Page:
The latest twist in the history of humankind is that after ancestral Homo sapiens settled Papua New Guinea, which seems to have been around 50,000 to 70,000 years ago, they not only didn't budge. They not only didn't mix with the peoples around them, if any. They didn't even mix with each other, going by the startling degree of genetic and linguistic diversity found between groups of Papuans, as reported in Science this week.
Adolescent girls who suffered concussion on the soccer field were five times more likely to resume playing that same day than boys, a study done in Texas found. This seeming toughness is less cause for pride than might be thought, once you consider that their stoicism makes the girls more likely to develop worse injury, doctors caution. The study looked at adolescents, average age 14, and found two things worthy of note.
Israelis are unhappily familiar with the Rose of Jericho, not a gorgeous flower, but an unsightly disease caused by parasites brought to us by bites of the desert sandfly. Known elsewhere as leishmania, the condition is notoriously hard to cure, and there is no vaccine. But there may be soon, if a model vaccine based on a fake virus that worked on mice can be brought to the stage of protecting humans as well.
Muck Rack makes it simple to find people, tweets, or articles that mention any name, keyword, company, hashtag etc. We've compiled this guide to help you make the most of your search.
Selecting a term
Start searching tweets, articles from media outlets, articles mentioned in tweets, journalists'
names, titles and bios with some suggested searches:
Companies or Topics (e.g. iPhone, Microsoft)
Phrases (e.g. "cloud computing") — use quotes to keep the terms together
Twitter handles (e.g. @username) — returns those who have mentioned or replied to
Names (e.g. "David Pogue")
Hashtags (e.g. #sxsw, #london2012)
Bio details (e.g. vegan, Olympics, father)
Muck Rack's Advanced Search allows for many boolean operators.
Find results that mention multiple specified terms, use AND or
+. For example, ensure each result contains both Elon Musk and Mark Zuckerberg by
searching Obama AND Romney or Obama + Romney.
Use the operators OR or , to broaden your search when you'd like either of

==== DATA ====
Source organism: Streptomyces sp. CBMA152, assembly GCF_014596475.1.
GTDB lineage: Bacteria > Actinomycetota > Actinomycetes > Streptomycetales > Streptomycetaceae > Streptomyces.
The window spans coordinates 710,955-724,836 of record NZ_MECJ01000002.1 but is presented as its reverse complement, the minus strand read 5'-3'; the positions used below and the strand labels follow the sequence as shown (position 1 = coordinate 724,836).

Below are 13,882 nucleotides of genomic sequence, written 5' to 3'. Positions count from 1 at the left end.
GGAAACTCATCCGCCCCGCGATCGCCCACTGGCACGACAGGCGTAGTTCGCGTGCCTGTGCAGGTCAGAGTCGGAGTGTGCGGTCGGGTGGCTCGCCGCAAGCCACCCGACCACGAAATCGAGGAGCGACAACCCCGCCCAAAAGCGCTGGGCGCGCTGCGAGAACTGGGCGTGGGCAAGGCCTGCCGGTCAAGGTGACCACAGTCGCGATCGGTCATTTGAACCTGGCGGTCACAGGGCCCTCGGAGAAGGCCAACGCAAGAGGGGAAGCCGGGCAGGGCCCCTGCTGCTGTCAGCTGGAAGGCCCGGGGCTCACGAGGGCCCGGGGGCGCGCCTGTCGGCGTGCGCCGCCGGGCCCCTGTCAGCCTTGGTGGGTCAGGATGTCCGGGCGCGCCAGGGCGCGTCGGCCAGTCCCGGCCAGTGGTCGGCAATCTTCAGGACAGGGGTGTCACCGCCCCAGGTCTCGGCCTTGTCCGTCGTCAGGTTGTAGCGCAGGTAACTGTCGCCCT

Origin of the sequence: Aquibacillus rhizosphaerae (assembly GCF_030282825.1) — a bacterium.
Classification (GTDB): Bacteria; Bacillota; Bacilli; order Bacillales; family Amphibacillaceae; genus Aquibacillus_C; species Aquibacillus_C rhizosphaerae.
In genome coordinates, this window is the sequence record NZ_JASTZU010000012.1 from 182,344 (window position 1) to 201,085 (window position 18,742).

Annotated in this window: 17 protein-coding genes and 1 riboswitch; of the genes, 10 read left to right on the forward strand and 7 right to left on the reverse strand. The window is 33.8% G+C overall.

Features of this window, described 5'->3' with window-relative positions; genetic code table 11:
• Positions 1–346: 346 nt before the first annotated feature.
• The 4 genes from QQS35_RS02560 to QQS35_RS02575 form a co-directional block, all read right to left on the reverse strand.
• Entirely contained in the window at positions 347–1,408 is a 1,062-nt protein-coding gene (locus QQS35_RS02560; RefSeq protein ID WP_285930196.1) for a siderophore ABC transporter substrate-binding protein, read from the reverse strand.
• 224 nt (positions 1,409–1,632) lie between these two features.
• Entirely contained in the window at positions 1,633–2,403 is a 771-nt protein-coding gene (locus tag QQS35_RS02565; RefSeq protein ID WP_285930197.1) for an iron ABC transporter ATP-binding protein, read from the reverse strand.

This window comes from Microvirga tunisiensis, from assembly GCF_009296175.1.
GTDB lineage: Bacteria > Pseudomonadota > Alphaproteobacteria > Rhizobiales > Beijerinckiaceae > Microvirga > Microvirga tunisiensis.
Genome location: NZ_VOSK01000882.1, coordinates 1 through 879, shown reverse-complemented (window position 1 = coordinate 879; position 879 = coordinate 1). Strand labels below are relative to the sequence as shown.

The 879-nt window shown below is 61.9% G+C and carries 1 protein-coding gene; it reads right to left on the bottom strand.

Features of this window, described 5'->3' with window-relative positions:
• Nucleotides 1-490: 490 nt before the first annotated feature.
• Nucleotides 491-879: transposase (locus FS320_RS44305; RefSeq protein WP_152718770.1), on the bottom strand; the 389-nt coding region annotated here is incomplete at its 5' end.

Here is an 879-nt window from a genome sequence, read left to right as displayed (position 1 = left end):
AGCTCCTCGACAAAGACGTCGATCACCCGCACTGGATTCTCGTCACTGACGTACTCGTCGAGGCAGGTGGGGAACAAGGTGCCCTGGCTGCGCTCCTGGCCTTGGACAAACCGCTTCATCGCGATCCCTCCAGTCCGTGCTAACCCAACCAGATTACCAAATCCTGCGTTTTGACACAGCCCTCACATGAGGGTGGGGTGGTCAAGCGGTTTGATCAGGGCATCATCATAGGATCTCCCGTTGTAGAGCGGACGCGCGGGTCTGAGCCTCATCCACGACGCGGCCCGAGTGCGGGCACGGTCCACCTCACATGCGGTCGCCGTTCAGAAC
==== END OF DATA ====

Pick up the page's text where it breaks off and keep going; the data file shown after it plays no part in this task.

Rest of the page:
multiple terms to appear in results. (This is the default behavior of our search when no operators
are used.) For example, search for democrat OR republican to find results that refer to
Democrats and/or Republicans.
Use NOT or - to subtract results from your search. For
example, searching Disney will yield results about the Walt Disney Company as well as Walt Disney
World Resort. To exclude mentions of Disney World, search for Disney -World or Disney
When using one of these operators with a phrase, enclose it in quotation marks. For example, you can
find results about smartphones excluding Apple's iPhone 4S by searching smartphone -"iPhone
Exact case matching or punctuation
If you're searching for a brand name or keyword that relies on specific punctuation marks or capitalization, you can
find results that match your exact query by adding matchcase: before the keyword you're searching for, like matchcase:E*TRADE .
Use parentheses to separate multiple
boolean phrases. For example, to find journalists talking about having fun in Disney World or
Disneyland, search for ("disney world" OR disneyland) AND fun.
An asterisk can be used to search for any variation of a root word truncated by the asterisk. For example, searching for admin* will return results for administrator, administration, administer, administered, etc.
A near operator is an AND operator where you can control the distance between the words. You can vary the distance the near operation uses by adding a forward slash and number (between 0-99) such as strawberries NEAR/10 "whipped cream", which means the strawberries must exist within 10 words of "whipped cream".